If you encounter some financial or legal problems with your company and have to go out of business, of course, you’ll take a financial hit. But the good news is that if you form an LLC you won’t also lose your personal assets, so you won’t be homeless as well, for instance. Having the extra protection that comes from forming an LLC is enough to bring peace of mind to many small business owners.
When you form an LLC in Alabama there are options available to you to ensure that your personal information is protected, which is another reason that many small business owners choose to form Alabama LLCs.
You may wonder why your information would be at risk and why it’s such a big deal to protect it. It’s of vital importance because cybercrime is more commonplace in our technology-based world than in previous years. Cyber criminals are so adept at what they do that they can steal your identity with the smallest bits of information that most people would consider insignificant (like your name and address) and use it to accrue thousands of dollars of debt under your name. And the scariest part is that they can do it so quickly you may not even notice until it’s too late.
By choosing a business structure like a sole proprietorship, C corp or S corp or a partnership, you forfeit your ability to secure your personal information. Owners of these business structures are required by law to register their names and addresses with the Alabama Secretary of State. The Alabama Secretary of State then lists the information on their website and makes them available on the public record. Anyone with access to the internet can find the information by searching the website of the Secretary of State. This means that cyber criminals can easily access your personal information and your desire to keep it from them is irrelevant.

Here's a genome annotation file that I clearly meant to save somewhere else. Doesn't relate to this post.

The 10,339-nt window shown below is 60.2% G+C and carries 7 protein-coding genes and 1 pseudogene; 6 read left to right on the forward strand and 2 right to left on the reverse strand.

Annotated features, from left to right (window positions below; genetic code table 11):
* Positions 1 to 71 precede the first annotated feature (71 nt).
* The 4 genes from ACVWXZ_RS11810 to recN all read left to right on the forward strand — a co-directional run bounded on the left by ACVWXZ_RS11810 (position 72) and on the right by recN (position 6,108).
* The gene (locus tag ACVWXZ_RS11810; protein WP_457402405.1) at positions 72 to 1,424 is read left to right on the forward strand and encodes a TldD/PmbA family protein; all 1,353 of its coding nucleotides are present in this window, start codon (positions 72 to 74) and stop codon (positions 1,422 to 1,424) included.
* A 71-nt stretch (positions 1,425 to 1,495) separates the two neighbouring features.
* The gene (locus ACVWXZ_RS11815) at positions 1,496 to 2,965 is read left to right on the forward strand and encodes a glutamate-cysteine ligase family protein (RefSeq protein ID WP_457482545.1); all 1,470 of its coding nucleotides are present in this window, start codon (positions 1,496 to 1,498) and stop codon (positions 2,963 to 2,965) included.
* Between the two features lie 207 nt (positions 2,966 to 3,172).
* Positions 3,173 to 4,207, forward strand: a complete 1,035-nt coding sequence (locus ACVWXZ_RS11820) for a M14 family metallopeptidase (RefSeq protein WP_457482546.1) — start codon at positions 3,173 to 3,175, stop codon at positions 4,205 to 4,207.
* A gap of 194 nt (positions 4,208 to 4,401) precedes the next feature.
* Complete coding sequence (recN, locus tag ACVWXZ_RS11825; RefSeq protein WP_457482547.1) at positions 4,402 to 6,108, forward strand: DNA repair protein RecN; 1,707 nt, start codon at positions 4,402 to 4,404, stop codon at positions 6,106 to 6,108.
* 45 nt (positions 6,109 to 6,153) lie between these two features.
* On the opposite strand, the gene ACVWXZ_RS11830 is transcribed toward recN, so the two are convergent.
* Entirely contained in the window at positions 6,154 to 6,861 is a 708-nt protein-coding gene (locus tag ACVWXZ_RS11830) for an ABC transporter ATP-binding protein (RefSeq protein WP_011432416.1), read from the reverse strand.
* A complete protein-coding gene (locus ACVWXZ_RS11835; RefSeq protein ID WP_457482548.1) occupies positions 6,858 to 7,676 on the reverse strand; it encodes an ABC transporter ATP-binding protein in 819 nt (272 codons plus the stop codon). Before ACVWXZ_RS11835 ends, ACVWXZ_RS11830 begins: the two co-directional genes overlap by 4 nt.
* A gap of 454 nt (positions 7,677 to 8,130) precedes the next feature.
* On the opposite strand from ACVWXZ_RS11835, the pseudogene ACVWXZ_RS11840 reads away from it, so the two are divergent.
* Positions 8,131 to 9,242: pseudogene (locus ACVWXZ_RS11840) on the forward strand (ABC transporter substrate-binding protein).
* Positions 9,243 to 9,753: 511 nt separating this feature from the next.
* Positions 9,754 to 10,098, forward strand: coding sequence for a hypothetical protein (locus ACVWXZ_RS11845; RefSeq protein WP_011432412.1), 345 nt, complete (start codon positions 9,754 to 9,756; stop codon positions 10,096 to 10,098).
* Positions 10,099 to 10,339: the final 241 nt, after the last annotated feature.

When you form an LLC, you’ve got the option to keep your information off the public record and protect it by hiring an LLC formation service.
LLC formation services are a type of professional service, part of whose job is to provide their information to the Alabama Secretary of State instead of yours, among other services that help you form and establish your Alabama LLC. As the owner of the LLC, you’re allowed to maintain ownership of your Limited Liability Company and keep your information off the public record this way, which is a win-win situation for you.
Another reason that small business owners’ decisions are swayed towards forming an LLC in Alabama is the federal tax benefits that Alabama LLCs receive.
If you choose to form a corporation instead of forming an LLC, you’re going to quickly learn about a thing called “double taxation.”